E.O. Wilson, a Pulitzer Prize-winning biologist known for developing the
field of sociobiology, said – “We are drowning in information
while starving for wisdom.” The “answer” to many of
life’s questions can now be “found” with a few keystrokes
on a computer keyboard or swipes on a smartphone. Especially for patients
chronic pain, they can access more information about what they’re going through
than ever before. Of course, not all of it is good or accurate information.
The unfortunate reality is a lot of it is precisely the opposite and much
of it lacks the wisdom necessary to apply it appropriately to ease their pain.
As I have written extensively,
pain is complex, challenging to treat, and often poorly managed for the patients experiencing
it. The keys to success for pain patients, and the physicians caring for
them, include a comprehensive understanding of pain, vigilance in figuring
out an accurate identification of the pain or a specific pain “generator,”
respect for and willingness to try alternative pain paradigms and
treatment options, and an empathetic and multi-disciplinary approach. Moreover, it is critical
to understand that pain is produced in the brain. It is an “output”
that the brain produces in response to what it perceives as actual injury
or damage that represents a threat to health, wellbeing, and survival.
What exactly is pain? Depending on the dictionary source you access, most
definitions consider pain: An unpleasant sensory and emotional experience
associated with actual or potential tissue damage. This definition seems
simple, but it is anything but for sufferers. First, the definition acknowledges
that pain is both a sensory (physical, physiological) experience AND an
emotional (mental, psychological) experience. Indeed, the “domains”
involved in the background of pain aren’t only physical –
they are also mental, emotional, and even cultural. Further, this definition
also recognizes that pain may or may not result from actual tissue damage.
Frustratingly for patients and their health providers, sometimes the source
of the pain isn’t easily identified, or even present at all.
Pain has multiple classifications:
Acute Pain – Usually occurs suddenly and is caused by something identifiable and specific
(broken bones, labor, childbirth, burns, or cuts). This type of pain does
not usually last longer than six months.
Chronic Pain – This is ongoing and usually lasts longer than 3 months – even after
the initial “cause” has healed or subsided or in cases where
there is no identifiable cause.
Nociceptive Pain – Pain usually caused by tissue damage or injury – like a
severe cut or broken bone, for example. This kind of pain is usually inflammatory
in nature and the intensity of the pain correlates with the degree of
injury or stimulation.
Neuropathic Pain – Pain that can have various causes but develops as a result of
problems with nerve signals, usually resulting from damage to or diseases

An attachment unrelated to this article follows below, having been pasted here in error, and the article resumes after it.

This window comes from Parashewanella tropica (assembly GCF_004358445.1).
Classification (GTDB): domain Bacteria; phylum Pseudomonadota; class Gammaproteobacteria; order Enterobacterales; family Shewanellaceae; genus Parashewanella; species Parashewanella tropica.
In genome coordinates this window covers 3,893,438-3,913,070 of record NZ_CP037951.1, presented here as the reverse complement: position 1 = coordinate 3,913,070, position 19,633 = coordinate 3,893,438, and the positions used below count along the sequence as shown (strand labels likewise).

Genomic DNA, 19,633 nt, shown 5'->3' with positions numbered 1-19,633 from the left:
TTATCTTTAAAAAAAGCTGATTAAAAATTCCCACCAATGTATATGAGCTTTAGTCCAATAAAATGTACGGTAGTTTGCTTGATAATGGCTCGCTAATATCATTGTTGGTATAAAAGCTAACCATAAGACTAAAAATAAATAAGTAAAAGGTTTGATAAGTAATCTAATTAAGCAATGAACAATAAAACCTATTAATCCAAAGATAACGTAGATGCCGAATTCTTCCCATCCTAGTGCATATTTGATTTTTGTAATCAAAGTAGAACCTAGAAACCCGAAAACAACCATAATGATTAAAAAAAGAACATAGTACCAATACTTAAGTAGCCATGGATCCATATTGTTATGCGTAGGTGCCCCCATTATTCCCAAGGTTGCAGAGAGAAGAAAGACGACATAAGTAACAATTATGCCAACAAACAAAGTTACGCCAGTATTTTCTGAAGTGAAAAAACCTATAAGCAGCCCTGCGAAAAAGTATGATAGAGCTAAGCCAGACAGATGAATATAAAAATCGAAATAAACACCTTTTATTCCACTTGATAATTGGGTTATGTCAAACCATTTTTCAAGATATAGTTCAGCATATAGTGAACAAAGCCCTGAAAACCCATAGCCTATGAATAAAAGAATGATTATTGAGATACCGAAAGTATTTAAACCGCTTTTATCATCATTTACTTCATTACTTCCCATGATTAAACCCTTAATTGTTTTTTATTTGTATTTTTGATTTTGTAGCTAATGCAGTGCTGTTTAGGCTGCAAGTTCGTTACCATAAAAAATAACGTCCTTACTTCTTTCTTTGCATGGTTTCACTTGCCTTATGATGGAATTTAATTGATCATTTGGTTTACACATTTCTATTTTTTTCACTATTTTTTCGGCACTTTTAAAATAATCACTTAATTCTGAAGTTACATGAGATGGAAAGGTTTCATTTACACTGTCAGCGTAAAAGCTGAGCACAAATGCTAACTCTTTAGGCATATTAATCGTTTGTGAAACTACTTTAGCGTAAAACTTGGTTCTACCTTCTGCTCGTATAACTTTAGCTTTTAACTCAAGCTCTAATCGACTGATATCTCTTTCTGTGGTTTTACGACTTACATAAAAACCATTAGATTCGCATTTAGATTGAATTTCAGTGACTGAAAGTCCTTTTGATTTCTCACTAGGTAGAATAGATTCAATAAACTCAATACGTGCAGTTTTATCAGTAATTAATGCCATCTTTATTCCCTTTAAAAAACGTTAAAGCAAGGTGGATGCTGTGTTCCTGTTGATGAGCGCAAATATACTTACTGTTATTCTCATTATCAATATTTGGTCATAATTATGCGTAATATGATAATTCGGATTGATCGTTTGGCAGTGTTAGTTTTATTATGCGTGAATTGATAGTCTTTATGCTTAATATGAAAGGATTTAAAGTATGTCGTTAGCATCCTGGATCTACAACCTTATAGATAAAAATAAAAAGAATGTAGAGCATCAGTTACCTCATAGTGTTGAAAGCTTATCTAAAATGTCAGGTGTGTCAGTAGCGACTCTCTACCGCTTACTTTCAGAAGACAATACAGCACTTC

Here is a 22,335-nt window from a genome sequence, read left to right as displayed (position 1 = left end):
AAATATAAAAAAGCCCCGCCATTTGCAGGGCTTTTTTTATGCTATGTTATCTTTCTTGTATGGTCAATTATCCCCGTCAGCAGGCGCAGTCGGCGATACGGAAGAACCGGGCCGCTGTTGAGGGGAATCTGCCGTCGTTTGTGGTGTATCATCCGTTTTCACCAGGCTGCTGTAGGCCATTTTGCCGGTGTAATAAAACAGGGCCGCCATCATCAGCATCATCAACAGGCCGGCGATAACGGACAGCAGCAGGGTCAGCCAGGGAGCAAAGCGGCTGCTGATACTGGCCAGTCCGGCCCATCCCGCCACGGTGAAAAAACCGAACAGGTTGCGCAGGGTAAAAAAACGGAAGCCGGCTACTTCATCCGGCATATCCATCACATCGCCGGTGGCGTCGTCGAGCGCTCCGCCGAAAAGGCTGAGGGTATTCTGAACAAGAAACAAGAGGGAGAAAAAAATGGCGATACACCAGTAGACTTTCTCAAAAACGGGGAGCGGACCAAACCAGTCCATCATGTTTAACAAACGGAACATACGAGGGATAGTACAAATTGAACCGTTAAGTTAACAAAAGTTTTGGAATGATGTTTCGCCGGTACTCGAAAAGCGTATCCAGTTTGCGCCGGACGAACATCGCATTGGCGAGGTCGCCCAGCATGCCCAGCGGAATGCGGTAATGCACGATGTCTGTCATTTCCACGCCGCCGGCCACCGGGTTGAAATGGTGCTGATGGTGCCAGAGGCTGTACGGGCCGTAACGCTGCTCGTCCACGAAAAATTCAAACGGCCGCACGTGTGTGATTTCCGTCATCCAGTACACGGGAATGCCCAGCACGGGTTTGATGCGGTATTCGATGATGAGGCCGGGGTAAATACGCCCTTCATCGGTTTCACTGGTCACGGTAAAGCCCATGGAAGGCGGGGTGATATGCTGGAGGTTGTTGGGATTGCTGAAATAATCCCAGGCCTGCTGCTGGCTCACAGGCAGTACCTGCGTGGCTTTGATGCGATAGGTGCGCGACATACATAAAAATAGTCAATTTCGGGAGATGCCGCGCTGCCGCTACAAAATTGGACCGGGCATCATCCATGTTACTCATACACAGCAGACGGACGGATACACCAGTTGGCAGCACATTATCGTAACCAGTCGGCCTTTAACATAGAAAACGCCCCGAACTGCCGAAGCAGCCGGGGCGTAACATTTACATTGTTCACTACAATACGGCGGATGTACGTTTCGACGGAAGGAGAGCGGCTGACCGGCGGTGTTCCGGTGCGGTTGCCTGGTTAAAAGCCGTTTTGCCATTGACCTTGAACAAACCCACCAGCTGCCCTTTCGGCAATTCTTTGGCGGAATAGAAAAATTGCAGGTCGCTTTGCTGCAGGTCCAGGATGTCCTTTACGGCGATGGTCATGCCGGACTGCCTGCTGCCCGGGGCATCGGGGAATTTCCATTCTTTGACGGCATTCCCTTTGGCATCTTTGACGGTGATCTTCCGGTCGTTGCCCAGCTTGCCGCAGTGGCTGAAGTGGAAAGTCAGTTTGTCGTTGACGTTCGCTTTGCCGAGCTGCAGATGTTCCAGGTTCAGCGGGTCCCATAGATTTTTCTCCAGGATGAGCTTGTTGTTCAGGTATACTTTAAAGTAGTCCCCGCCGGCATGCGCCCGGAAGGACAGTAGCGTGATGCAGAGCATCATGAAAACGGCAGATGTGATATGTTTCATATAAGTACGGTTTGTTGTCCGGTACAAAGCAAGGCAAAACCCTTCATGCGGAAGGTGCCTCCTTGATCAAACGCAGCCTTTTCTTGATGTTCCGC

affecting the nerves or some abnormality in how the nervous system is
processing pain signals. This kind of pain may be disassociated from the
degree of injury or stimulation. In other words, with Neuropathic pain
even mild stimulation can result in severe pain.
The consequences of pain are also multifactorial. Unmanaged pain can give
rise to a variety of effects:
Behavioral – Psychologic issues, sleep concerns, problems with daily productivity.
Physiologic – Initiates stress response and increases immunoglobin production.
Musculoskeletal – Features joint and muscle stiffness and myofascial pain and dysfunction.
Neurologic – Central and peripheral sensitization and wind-up.
Because pain is such a complex phenomenon and often unique to the person
experiencing it, numerous medical specialists treat pain, including orthopedic
neurologists, neurosurgeons, anesthesiologists, physiatrists, physical therapists,
athletic trainers, and chiropractors, as well as a multitude of options
to address it:
Conservative: physical therapy, massage, bracing, rest
Interventional: Acupuncture, Decompression
Behavioral: Cognitive Behavioral Therapy (CBT), Biofeedback
The historical approach to diagnosing pain is based on identifying pain
as a generator or “lesion” that must be eliminated, fixed,
or cured. But what do you and your doctor do if there are multiple “lesions”
to treat, or there is no identifiable lesion or “cause at all?”
In other words, sometimes, those in
pain management need to think about things differently. Thankfully, newer thinking, research,
and studies have given way to advanced approaches to treating pain, which
recognize that traditional paradigms can be improved with alternative methods.
Because pain medicine is complicated, even for the experts who have made
it their life’s work, we must ensure that our patients are as informed
as possible about their conditions. That’s on us as the experts. In
my practice, I have found that detailed descriptions of a patient’s pain experience,
from a clinical perspective, can enhance their understanding, improve
their compliance with suggested treatments, and can also positively impact
the descending pathways of pain. Pain is complicated, to be sure. But
with wisdom and discernment, we can get to the bottom of it – together.